Last week's USgamer Community Question asked you, our readers, to name the best developer currently working in the games industry. The USG staff didn't answer, of course, so as not to play favorites.
But, if you were to put a gun to my head and demand I come up with my own answer, I might just have to say M2. Most gamers haven't heard of this little studio, and for good reason. They don't make many original games — the only ones that come to mind are Castlevania: The Adventure Rebirth and Gradius Rebirth, two easily forgotten WiiWare titles from about five years ago — instead focusing on remakes and compilations of classic games. That alone doesn't make M2 great, though. Lots of developers port classics to modern systems, and they don't always do a good job of it. For M2, however, quality is job one.
The idea of cycle-accurate emulation is all the rage these days (that is, not just approximating the functions of a console, but emulating each and every detail of the motherboard) but it requires far more power than the 3DS has. M2's projects for that system, such as their Game Gear Virtual Console and Sega 3D Ages arcade and Genesis remakes, can't get that granular or precise. So instead, M2 strives for a more experiential approach.
The appeal of M2's work comes from the fact that they don't simply emulate games; they try above all else to emulate what it was like to play those games. They're people who have strong memories of the classic days of the arcade; people for whom those memories continue to resonate; people who hope to share that love with other fans of those games. You may not be able to own a classic Super Hang On sit-down bike-style machine, but M2 will do its damnedest to recreate the feel of playing that cabinet to the best of their ability within the limited confines of a system like the Nintendo 3DS.
When it comes to something like Fantasy Zone, however, the particulars of what made the game experience so unique become a little fuzzier than with more elaborate Sega cabinets like Out Run or After Burner. It was your typical coin-op upright, just a step or two ahead of its eventual home conversion to Sega Master System, nothing particularly unusual by the standards of the mid-'80s. So M2's remake, 3D Fantasy Zone, lacks the wacky accelerometer tricks of some of their other games. Its presentation format comes down to crisp 2:1 pixel upscaling, a horrible full-screen stretched mode for people who like to pretend they have glaucoma while gaming, and a fun distorted mode that imitates the rounded corners and pinched visuals of an old CRT monitor — nice, but nothing particularly revolutionary.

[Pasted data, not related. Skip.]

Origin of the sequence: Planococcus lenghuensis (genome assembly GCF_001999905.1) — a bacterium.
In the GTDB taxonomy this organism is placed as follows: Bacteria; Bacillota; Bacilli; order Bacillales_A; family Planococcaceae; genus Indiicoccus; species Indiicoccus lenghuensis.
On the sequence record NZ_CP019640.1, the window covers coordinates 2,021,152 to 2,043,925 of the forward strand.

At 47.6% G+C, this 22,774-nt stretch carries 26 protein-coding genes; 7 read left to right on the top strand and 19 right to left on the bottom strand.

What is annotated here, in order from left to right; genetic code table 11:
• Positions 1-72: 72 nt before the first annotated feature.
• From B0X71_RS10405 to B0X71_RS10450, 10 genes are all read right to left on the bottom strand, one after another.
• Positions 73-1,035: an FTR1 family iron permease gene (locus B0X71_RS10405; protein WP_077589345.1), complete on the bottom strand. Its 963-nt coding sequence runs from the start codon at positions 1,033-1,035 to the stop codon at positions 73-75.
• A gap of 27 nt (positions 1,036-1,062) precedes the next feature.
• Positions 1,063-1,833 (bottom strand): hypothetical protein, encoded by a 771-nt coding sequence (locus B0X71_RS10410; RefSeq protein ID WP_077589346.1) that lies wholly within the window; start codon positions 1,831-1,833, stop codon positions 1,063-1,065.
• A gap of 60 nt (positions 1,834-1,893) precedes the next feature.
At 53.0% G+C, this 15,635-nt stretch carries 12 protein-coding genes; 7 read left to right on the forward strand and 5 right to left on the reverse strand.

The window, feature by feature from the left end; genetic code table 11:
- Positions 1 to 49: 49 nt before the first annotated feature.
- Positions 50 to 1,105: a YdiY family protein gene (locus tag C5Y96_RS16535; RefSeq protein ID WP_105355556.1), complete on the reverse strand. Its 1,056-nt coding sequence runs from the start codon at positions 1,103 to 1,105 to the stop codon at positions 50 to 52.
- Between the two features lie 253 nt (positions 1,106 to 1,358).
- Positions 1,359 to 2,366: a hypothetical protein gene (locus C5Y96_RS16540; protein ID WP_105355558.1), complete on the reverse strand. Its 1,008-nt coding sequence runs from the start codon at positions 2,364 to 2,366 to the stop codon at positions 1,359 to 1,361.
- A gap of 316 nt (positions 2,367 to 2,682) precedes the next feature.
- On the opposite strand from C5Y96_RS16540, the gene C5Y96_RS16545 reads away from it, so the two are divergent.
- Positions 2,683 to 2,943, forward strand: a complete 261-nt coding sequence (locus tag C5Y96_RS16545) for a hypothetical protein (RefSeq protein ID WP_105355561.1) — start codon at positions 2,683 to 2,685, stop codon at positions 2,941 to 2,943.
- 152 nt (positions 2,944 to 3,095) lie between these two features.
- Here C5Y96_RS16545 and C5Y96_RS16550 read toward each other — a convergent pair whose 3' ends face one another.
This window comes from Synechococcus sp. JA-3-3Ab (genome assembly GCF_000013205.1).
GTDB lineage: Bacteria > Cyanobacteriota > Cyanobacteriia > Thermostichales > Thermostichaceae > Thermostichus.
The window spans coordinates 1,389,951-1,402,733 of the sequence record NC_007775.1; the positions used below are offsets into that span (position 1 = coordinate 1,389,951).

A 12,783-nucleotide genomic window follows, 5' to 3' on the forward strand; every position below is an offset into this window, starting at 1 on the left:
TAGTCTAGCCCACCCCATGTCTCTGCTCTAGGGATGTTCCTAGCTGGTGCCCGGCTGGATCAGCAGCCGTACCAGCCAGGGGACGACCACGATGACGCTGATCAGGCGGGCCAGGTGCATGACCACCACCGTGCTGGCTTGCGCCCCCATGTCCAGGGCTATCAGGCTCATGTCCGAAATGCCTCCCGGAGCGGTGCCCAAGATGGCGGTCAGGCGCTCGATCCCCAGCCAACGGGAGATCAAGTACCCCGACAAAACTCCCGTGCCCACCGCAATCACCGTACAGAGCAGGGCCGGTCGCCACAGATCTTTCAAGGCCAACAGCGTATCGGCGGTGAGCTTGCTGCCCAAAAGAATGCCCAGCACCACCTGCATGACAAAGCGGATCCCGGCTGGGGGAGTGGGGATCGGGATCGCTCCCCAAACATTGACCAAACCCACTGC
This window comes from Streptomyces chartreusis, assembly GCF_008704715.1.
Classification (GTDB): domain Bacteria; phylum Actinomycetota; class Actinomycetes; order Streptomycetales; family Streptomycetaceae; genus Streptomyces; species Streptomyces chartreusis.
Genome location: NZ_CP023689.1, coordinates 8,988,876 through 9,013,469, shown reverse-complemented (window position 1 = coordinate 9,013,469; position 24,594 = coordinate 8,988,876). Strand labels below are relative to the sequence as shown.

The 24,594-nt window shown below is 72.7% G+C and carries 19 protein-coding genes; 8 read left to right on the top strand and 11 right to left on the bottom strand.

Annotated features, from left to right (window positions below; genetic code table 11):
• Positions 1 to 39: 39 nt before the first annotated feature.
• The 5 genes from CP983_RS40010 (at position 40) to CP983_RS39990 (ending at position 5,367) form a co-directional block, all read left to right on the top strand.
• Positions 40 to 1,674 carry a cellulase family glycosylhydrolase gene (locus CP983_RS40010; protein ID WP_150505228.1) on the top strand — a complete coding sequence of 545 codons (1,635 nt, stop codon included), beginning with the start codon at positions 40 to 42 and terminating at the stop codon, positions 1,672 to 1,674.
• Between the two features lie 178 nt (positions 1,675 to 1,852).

Instead, M2's enhancements for this remake center more around actual in-game play mechanics than around the physical ephemera of its original format. While less conceptually impressive, they speak of a deep understanding of the original game... and they greatly increase its play value as well.
It helps, of course, to understand precisely what the original Fantasy Zone was all about. Sega's 1986 was arguably the first "cute-'em-up" — a side-scrolling shooter that was one part Defender, one part Candy Land. With its pastel graphics and soft, adorable enemies, it lacked the heavy metal edge that typifies most shooters. It wasn't about teenage angst or biotechnical grotesqueries or manly men reeking of testosterone... it was simply about whimsical fun, made lively by the upbeat FM synthesis audio that Sega loved so much back in the day.
Despite looking roughly as menacing as the Easter bunny, though, Fantasy Zone didn't lack for teeth. The game wasted no time ramping up the difficulty to make players sweat, and it offered considerable substance to go alongside its challenge. Rather than taking place in a fixed-scrolling space, Fantasy Zone instead let players scroll left and right at their own leisure in an infinite loop populated by enemy bases that disgorged a constant stream of smaller enemies. With the bases destroyed, a boss would appear for a more traditional fixed fight in which protagonist Opa-Opa could only face to the right; defeating that boss would allow players to progress to the next stage.